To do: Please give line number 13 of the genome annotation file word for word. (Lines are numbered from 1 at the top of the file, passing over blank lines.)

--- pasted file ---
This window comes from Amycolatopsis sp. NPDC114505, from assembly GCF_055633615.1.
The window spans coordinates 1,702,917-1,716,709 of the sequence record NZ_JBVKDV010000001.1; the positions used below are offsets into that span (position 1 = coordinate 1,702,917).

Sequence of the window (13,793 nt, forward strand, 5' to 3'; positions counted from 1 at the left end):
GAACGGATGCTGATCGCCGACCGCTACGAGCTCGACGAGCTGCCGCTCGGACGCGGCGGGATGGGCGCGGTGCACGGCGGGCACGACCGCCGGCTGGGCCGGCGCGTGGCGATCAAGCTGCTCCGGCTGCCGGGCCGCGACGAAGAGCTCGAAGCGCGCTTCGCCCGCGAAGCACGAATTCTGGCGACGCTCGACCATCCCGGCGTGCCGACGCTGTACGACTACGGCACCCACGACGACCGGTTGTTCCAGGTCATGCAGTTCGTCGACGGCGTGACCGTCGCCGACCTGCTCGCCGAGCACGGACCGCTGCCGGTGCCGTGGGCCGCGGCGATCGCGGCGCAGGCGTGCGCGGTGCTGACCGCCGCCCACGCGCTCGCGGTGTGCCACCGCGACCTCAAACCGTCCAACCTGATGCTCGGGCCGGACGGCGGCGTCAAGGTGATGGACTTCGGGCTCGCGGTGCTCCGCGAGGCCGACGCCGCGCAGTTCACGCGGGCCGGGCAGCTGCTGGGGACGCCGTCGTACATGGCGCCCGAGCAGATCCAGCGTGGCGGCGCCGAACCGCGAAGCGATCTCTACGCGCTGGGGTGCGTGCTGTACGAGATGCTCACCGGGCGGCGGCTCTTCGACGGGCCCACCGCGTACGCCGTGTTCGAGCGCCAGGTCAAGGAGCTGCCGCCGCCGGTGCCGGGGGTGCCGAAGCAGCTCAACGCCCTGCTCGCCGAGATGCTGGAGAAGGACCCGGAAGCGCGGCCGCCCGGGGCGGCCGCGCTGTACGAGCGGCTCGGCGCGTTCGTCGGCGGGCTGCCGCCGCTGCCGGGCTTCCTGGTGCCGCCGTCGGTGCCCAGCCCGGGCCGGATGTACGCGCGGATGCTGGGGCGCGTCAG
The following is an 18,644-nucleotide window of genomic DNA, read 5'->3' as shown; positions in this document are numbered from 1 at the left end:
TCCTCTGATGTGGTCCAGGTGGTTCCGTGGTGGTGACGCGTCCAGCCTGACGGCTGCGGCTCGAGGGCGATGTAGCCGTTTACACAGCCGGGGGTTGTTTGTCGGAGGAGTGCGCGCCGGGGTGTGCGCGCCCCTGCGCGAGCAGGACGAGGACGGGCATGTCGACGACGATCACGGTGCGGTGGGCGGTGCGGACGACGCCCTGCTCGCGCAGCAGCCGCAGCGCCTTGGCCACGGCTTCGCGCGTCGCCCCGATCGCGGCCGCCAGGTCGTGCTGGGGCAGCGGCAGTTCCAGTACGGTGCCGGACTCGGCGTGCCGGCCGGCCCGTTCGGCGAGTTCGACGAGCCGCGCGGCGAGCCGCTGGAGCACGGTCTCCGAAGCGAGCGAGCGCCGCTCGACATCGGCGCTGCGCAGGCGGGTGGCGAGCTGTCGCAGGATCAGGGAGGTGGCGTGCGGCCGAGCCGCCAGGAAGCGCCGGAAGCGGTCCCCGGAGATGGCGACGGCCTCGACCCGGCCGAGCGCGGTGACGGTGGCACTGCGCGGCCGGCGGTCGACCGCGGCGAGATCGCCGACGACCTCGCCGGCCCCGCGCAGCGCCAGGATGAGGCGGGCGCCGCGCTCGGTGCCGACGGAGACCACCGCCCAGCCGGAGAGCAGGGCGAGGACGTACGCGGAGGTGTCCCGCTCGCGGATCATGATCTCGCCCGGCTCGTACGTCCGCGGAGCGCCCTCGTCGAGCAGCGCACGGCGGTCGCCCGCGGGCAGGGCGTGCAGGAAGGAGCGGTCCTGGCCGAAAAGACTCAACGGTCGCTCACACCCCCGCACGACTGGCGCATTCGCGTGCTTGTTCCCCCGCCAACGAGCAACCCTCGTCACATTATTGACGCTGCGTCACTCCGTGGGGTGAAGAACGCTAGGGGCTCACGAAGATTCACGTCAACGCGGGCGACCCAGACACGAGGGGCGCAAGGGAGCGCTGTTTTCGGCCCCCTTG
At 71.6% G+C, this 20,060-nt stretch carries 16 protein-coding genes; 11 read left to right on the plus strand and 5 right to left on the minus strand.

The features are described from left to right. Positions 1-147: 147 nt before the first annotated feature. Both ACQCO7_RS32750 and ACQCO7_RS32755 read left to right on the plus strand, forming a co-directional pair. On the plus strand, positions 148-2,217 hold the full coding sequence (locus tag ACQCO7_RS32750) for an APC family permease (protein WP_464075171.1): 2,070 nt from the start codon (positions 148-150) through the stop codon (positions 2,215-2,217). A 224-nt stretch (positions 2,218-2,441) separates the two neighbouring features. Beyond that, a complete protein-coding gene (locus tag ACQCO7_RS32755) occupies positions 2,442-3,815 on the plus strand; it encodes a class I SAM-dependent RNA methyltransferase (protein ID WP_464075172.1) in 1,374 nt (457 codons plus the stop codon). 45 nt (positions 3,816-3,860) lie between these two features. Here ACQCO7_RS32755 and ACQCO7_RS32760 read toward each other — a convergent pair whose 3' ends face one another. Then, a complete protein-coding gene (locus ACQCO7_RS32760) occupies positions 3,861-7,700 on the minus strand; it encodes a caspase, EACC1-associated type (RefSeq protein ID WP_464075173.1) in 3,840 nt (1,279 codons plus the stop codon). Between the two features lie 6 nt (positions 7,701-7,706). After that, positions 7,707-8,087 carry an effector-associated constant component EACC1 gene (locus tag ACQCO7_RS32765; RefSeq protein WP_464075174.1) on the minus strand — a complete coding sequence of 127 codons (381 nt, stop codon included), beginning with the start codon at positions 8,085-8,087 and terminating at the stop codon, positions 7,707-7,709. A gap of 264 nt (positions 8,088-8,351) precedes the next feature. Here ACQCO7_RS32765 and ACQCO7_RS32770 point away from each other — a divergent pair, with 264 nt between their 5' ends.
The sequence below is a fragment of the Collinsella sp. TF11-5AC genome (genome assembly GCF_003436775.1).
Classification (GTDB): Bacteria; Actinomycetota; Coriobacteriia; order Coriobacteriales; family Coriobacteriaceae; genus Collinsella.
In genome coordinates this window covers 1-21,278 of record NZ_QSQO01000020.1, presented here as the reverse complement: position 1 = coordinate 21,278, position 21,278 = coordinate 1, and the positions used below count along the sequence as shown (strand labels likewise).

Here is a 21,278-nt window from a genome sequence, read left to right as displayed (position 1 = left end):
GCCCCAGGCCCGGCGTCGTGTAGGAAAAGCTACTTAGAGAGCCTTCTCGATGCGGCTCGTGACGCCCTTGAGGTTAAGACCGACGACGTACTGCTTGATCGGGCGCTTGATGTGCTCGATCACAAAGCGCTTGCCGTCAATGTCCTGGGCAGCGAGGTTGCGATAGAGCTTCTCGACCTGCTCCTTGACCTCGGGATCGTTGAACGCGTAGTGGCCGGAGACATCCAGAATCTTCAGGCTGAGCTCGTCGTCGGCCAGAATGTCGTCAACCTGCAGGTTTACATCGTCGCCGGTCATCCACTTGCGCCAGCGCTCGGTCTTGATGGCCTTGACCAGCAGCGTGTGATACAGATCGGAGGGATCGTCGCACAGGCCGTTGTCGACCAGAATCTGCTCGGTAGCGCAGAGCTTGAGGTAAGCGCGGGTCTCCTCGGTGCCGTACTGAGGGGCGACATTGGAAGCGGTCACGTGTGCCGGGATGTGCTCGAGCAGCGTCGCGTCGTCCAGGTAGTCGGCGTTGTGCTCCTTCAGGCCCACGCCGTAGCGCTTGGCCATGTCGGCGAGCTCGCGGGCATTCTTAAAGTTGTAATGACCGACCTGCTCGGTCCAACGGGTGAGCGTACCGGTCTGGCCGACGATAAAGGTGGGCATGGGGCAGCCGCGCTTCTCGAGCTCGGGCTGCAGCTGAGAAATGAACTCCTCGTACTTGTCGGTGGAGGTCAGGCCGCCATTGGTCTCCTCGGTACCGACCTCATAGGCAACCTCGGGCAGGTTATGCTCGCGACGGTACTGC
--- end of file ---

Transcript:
GCCCCAGGCCCGGCGTCGTGTAGGAAAAGCTACTTAGAGAGCCTTCTCGATGCGGCTCGTGACGCCCTTGAGGTTAAGACCGACGACGTACTGCTTGATCGGGCGCTTGATGTGCTCGATCACAAAGCGCTTGCCGTCAATGTCCTGGGCAGCGAGGTTGCGATAGAGCTTCTCGACCTGCTCCTTGACCTCGGGATCGTTGAACGCGTAGTGGCCGGAGACATCCAGAATCTTCAGGCTGAGCTCGTCGTCGGCCAGAATGTCGTCAACCTGCAGGTTTACATCGTCGCCGGTCATCCACTTGCGCCAGCGCTCGGTCTTGATGGCCTTGACCAGCAGCGTGTGATACAGATCGGAGGGATCGTCGCACAGGCCGTTGTCGACCAGAATCTGCTCGGTAGCGCAGAGCTTGAGGTAAGCGCGGGTCTCCTCGGTGCCGTACTGAGGGGCGACATTGGAAGCGGTCACGTGTGCCGGGATGTGCTCGAGCAGCGTCGCGTCGTCCAGGTAGTCGGCGTTGTGCTCCTTCAGGCCCACGCCGTAGCGCTTGGCCATGTCGGCGAGCTCGCGGGCATTCTTAAAGTTGTAATGACCGACCTGCTCGGTCCAACGGGTGAGCGTACCGGTCTGGCCGACGATAAAGGTGGGCATGGGGCAGCCGCGCTTCTCGAGCTCGGGCTGCAGCTGAGAAATGAACTCCTCGTACTTGTCGGTGGAGGTCAGGCCGCCATTGGTCTCCTCGGTACCGACCTCATAGGCAACCTCGGGCAGGTTATGCTCGCGACGGTACTGC